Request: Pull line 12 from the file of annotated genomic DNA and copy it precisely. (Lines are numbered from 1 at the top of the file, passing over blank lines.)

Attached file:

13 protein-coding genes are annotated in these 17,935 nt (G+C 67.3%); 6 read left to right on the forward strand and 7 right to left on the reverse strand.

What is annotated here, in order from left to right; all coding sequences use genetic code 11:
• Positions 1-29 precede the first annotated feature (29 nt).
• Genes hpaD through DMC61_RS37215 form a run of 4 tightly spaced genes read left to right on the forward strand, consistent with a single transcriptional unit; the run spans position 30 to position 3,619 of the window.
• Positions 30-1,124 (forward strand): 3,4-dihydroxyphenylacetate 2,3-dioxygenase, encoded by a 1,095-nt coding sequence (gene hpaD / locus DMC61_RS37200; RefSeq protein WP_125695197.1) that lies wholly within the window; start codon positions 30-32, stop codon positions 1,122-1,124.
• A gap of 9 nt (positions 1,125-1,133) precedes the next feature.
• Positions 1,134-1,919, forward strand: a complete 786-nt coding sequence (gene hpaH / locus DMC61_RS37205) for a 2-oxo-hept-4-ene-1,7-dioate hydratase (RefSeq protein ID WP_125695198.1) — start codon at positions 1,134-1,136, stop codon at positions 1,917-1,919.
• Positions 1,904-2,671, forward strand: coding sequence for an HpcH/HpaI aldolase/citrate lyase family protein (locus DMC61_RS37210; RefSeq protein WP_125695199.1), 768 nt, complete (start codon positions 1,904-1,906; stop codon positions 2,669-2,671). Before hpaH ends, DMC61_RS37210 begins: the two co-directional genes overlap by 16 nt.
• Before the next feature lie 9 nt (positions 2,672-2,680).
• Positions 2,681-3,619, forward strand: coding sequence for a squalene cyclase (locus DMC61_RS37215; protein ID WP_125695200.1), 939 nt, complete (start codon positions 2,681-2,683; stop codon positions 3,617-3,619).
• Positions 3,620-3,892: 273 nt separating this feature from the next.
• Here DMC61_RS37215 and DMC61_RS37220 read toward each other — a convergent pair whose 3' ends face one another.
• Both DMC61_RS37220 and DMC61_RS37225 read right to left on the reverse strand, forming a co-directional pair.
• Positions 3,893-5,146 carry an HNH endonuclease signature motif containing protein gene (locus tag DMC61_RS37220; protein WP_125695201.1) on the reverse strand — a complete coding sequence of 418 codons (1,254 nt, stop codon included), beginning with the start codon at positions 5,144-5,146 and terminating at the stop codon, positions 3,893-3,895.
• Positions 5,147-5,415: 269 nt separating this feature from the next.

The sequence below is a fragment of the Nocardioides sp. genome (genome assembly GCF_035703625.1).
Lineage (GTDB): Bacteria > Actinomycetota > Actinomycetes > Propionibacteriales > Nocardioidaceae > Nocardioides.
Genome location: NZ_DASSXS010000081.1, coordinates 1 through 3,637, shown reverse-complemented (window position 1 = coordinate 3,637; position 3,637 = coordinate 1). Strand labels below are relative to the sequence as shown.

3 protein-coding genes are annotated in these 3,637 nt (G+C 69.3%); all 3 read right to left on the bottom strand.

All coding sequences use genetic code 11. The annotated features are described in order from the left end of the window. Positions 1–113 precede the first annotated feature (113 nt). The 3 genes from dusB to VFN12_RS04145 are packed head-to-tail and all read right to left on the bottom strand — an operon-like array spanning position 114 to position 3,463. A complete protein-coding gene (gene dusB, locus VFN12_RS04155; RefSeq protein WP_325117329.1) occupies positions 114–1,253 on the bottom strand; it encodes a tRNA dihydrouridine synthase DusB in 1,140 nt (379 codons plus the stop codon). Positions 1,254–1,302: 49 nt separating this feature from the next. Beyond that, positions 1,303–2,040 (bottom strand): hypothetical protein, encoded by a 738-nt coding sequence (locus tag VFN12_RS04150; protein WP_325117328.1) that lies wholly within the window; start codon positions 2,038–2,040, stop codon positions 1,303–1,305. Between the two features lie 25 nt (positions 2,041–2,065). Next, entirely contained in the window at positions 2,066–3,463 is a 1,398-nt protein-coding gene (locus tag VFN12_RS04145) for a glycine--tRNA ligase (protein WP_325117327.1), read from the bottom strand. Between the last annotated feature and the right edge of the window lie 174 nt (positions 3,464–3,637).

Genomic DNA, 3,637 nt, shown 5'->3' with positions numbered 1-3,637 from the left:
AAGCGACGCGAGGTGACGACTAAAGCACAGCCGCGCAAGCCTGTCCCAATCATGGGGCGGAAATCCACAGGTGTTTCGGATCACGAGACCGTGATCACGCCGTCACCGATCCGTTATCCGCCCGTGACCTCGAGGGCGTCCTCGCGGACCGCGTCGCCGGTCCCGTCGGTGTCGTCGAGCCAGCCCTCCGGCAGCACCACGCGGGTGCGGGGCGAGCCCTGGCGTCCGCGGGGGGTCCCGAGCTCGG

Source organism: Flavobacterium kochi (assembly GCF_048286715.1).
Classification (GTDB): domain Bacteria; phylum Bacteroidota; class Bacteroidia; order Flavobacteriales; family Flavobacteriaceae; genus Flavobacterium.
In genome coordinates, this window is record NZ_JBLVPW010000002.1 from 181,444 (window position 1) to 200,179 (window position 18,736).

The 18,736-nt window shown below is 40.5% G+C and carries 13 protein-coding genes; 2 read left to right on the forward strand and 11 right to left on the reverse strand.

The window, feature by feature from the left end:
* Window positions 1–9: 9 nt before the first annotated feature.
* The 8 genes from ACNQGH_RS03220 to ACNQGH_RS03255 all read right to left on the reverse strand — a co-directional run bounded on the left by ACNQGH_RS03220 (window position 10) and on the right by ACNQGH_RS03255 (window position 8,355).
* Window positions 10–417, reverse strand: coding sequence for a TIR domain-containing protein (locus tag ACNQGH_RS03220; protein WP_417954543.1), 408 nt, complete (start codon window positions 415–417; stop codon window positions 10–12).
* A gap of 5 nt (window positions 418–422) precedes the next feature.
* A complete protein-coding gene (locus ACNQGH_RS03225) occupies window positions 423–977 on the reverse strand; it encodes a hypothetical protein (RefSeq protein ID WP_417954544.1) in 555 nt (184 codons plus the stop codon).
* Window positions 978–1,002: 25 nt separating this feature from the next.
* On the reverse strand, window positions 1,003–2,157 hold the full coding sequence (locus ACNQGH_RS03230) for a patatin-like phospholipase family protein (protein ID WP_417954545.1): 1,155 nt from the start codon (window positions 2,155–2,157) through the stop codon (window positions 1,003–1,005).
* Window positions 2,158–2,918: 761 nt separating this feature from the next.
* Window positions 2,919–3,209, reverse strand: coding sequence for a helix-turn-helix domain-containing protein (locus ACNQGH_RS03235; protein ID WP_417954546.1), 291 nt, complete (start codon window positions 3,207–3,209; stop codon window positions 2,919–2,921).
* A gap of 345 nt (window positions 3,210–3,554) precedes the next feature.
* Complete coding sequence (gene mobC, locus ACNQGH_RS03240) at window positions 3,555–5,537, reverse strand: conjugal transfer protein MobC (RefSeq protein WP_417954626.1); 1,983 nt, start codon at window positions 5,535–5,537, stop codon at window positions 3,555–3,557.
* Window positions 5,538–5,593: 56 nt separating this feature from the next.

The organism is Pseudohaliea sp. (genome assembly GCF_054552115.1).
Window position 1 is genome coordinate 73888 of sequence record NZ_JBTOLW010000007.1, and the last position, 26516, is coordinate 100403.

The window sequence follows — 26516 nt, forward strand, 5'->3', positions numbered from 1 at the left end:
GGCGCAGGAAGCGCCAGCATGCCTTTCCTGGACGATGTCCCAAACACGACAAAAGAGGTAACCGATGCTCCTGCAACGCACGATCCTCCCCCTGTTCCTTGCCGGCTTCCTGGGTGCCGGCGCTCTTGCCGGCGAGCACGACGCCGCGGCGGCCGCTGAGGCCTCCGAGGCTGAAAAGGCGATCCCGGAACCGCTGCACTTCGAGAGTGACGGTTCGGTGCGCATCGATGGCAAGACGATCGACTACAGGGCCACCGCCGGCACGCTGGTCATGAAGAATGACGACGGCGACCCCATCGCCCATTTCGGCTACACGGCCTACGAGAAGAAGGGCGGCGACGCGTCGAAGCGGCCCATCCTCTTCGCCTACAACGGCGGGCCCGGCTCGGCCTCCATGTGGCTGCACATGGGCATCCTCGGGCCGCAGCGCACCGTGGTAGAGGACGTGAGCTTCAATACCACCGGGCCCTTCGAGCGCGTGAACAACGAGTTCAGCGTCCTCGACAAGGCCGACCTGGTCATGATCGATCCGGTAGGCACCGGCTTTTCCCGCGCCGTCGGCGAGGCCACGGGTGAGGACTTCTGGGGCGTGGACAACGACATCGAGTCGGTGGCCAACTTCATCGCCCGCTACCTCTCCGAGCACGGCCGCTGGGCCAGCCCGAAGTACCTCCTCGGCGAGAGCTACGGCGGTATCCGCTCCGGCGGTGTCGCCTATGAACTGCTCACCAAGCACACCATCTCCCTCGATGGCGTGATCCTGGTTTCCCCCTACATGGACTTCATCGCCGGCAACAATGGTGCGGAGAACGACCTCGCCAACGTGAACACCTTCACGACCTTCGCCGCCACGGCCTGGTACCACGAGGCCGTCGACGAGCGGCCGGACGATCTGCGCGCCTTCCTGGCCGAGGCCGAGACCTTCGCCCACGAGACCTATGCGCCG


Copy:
• Here DMC61_RS37215 and DMC61_RS37220 read toward each other — a convergent pair whose 3' ends face one another.